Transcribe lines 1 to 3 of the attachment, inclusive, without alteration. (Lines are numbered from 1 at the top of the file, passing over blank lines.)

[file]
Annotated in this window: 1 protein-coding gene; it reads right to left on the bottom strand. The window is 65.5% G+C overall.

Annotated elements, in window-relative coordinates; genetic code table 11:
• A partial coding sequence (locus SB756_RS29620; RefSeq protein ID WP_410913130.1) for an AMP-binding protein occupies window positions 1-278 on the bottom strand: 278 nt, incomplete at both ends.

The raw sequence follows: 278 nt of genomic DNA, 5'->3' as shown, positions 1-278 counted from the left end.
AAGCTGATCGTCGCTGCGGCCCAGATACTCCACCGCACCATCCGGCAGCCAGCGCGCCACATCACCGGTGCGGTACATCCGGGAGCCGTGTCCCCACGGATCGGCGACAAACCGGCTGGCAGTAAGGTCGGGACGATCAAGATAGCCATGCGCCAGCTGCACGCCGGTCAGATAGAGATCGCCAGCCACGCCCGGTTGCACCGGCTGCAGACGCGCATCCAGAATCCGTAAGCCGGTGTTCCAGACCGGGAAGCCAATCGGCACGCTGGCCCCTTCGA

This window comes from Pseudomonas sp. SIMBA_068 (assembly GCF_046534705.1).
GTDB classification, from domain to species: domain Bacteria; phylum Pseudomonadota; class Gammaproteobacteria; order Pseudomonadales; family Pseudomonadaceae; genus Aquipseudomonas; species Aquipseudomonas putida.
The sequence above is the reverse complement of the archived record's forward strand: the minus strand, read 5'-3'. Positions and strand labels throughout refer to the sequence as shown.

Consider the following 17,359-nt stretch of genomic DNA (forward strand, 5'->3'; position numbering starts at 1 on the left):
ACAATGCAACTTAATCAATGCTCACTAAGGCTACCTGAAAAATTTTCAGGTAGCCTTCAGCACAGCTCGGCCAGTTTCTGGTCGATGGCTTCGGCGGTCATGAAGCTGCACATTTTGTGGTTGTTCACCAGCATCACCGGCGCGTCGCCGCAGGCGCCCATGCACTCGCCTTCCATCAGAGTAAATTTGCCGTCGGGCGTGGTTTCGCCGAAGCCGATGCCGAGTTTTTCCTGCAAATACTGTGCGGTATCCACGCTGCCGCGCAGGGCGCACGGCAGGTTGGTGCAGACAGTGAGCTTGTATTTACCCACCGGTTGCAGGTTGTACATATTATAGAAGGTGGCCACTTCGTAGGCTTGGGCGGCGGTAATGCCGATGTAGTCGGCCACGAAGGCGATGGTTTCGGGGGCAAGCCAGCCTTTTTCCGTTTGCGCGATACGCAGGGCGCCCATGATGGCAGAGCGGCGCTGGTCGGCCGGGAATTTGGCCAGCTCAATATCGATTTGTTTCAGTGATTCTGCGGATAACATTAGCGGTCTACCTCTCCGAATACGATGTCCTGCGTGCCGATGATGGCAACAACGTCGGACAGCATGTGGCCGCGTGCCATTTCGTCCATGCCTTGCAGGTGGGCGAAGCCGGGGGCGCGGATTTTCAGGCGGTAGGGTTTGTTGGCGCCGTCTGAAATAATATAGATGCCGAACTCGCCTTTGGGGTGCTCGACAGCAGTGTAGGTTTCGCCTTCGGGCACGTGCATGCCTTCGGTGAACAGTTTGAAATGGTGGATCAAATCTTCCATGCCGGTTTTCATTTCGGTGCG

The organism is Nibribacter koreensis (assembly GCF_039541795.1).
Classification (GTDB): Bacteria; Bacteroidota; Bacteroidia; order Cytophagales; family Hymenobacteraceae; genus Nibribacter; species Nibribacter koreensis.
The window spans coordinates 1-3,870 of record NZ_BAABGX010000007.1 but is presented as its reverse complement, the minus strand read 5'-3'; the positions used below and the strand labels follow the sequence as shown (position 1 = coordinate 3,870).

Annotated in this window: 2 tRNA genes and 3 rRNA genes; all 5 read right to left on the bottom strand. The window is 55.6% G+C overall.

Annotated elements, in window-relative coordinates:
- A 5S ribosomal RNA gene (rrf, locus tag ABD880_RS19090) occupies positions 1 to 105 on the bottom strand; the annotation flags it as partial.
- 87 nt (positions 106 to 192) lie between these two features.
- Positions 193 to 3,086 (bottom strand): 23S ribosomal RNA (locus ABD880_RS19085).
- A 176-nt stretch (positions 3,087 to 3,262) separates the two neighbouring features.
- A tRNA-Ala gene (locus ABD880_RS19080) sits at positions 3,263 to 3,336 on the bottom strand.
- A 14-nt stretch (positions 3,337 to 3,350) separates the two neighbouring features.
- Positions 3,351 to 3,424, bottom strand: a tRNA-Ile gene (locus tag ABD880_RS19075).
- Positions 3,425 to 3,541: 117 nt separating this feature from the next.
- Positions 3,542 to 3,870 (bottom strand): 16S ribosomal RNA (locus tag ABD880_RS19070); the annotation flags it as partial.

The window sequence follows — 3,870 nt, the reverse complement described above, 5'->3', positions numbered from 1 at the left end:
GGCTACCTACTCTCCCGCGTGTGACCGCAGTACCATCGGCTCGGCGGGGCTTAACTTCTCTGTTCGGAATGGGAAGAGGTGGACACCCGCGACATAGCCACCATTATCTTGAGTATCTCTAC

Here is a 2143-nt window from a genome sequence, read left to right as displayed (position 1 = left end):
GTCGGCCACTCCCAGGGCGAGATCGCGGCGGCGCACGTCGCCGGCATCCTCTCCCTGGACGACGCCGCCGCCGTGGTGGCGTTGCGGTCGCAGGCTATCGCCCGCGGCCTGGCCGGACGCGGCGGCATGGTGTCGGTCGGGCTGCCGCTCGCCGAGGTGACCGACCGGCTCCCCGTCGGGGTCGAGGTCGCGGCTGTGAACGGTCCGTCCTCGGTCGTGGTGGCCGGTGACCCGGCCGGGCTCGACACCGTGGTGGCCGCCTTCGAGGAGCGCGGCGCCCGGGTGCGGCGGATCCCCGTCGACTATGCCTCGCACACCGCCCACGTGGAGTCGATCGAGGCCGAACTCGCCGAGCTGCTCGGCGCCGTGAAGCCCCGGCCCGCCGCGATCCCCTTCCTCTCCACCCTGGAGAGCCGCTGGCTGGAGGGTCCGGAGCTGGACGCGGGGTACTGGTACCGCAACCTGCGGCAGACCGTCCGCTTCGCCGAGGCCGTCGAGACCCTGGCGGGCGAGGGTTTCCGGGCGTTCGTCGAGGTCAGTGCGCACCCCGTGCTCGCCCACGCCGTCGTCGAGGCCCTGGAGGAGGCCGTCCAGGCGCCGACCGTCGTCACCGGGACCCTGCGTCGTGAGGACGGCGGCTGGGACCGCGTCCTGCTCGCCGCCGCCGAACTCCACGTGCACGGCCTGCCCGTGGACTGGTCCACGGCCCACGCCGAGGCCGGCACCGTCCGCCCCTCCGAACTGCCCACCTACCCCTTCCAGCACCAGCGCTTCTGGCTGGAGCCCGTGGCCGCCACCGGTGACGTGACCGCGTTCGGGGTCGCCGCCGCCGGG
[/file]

Annotated in this window: 1 protein-coding gene; it reads right to left on the bottom strand. The window is 65.5% G+C overall.

Annotated elements, in window-relative coordinates; genetic code table 11:
• A partial coding sequence (locus SB756_RS29620; RefSeq protein ID WP_410913130.1) for an AMP-binding protein occupies window positions 1-278 on the bottom strand: 278 nt, incomplete at both ends.